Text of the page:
In the last weeks before MiFID II goes live, the investment research industry is still adjusting to comply with the new rules designed to improve transparency and protect the investor. The new legislation covers a wide range of topics impacting the European financial system as of January 2018. One of the major constraints MiFID II introduces is a “no inducement” rule. It will require brokers to separate their execution and research offers, and investment firms will not be allowed to receive any research for free any more.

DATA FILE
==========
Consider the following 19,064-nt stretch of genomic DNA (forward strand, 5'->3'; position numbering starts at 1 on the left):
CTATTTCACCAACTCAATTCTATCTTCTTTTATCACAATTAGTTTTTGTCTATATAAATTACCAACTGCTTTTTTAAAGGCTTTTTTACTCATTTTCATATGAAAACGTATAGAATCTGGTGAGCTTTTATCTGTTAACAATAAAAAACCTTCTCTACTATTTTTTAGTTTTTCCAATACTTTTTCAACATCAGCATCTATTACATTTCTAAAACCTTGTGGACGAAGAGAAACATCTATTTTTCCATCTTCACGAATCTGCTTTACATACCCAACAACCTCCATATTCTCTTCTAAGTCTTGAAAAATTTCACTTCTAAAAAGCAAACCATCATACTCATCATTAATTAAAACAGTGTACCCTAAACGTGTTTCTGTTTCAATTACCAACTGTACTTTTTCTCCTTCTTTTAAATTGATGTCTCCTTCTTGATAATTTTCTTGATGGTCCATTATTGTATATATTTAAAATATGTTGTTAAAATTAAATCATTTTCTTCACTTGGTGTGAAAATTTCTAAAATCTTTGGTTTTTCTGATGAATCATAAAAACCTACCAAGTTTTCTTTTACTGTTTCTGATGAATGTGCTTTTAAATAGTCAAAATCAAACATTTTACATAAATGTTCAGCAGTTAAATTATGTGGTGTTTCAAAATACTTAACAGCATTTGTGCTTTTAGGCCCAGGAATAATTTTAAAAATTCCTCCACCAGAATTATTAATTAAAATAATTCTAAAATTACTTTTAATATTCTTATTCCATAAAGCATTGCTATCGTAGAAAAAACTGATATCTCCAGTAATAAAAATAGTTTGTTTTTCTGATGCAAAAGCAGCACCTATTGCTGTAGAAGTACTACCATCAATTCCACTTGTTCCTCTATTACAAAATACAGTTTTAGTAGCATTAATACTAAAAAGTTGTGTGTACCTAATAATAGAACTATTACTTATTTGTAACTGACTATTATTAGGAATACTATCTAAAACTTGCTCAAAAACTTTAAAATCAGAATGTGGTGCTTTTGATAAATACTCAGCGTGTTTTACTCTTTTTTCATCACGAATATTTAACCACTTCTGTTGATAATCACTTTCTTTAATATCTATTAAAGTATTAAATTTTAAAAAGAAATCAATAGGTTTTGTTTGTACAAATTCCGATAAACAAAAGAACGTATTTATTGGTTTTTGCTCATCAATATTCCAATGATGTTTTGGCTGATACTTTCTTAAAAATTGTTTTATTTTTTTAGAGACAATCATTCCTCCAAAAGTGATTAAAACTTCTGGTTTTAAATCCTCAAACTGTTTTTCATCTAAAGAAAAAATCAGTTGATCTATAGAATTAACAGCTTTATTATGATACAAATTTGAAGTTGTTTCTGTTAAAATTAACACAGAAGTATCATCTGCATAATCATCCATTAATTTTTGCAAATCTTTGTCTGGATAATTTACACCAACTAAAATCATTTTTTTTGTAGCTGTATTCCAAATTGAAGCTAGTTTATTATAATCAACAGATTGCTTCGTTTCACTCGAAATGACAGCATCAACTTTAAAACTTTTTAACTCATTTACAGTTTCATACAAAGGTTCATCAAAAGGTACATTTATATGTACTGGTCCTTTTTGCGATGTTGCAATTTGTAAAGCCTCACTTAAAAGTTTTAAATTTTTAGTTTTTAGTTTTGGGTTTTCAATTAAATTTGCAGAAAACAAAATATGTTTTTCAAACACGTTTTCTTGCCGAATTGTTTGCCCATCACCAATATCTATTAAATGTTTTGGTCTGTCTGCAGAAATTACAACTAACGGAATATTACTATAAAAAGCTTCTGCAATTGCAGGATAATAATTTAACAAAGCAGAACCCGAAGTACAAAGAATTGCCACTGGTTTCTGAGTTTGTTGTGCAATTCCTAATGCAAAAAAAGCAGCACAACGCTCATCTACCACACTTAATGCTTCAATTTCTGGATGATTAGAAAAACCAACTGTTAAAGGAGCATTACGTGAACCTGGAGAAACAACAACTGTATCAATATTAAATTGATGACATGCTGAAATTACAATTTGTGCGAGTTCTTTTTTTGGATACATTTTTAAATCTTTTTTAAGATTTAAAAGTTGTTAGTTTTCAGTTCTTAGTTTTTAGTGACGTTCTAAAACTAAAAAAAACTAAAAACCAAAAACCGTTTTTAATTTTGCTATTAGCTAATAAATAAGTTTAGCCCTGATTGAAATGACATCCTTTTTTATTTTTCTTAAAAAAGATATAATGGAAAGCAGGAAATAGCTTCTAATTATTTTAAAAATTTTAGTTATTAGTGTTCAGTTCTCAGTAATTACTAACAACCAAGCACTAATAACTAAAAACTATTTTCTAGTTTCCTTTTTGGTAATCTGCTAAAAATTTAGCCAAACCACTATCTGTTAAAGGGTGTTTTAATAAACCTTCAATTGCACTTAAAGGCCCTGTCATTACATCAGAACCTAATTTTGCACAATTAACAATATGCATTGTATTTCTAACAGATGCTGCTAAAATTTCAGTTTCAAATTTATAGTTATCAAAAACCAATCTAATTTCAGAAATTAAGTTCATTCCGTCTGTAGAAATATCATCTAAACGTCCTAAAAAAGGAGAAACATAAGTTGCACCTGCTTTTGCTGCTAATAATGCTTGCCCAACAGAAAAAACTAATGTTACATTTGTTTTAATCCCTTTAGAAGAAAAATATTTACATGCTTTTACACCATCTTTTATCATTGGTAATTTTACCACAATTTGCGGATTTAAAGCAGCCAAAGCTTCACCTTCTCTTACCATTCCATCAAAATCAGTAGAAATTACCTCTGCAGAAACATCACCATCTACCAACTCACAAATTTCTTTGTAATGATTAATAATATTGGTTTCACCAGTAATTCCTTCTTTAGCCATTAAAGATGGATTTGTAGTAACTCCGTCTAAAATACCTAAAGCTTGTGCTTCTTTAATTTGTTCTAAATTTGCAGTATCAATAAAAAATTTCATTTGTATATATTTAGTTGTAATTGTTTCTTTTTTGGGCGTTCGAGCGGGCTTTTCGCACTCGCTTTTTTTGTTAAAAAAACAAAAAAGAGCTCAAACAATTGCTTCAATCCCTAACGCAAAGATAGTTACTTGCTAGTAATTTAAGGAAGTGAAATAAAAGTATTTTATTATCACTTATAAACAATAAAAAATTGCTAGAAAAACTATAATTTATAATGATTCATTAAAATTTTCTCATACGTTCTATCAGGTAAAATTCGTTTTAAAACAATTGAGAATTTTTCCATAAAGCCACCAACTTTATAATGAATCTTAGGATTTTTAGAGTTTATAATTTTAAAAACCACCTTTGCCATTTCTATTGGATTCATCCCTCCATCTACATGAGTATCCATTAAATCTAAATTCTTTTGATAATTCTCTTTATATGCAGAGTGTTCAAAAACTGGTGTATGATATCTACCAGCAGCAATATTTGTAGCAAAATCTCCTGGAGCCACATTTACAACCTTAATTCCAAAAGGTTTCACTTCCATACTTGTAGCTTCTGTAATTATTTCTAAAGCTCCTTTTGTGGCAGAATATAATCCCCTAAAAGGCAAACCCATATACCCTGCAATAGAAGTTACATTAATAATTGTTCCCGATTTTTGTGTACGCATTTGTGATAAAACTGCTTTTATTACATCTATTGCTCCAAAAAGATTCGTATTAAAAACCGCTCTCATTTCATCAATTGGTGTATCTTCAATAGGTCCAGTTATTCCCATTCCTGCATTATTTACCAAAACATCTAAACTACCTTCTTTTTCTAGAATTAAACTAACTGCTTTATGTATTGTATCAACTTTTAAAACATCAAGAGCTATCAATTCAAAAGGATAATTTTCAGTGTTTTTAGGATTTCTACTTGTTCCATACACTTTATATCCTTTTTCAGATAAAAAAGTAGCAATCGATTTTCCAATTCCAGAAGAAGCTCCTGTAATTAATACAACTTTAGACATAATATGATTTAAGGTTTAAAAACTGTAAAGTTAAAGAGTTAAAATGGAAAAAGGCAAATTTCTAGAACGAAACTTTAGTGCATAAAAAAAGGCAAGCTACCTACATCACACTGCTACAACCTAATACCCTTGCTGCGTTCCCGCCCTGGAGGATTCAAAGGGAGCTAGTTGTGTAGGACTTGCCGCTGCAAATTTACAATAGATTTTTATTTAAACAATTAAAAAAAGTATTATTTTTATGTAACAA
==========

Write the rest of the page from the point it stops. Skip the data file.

Buy-side firms used to receive their investment research from their brokers bundled with trade execution or other services. This practice is now deemed an inducement by the regulator: money managers may deal transactions with brokers giving the best advice and access, rather than the lowest commission for executing trades. By unbundling the research costs, MiFID II aims to provide the end clients with more transparency on what they pay for. But this overhaul comes with a series of challenges for both sell-side and buy-side firms.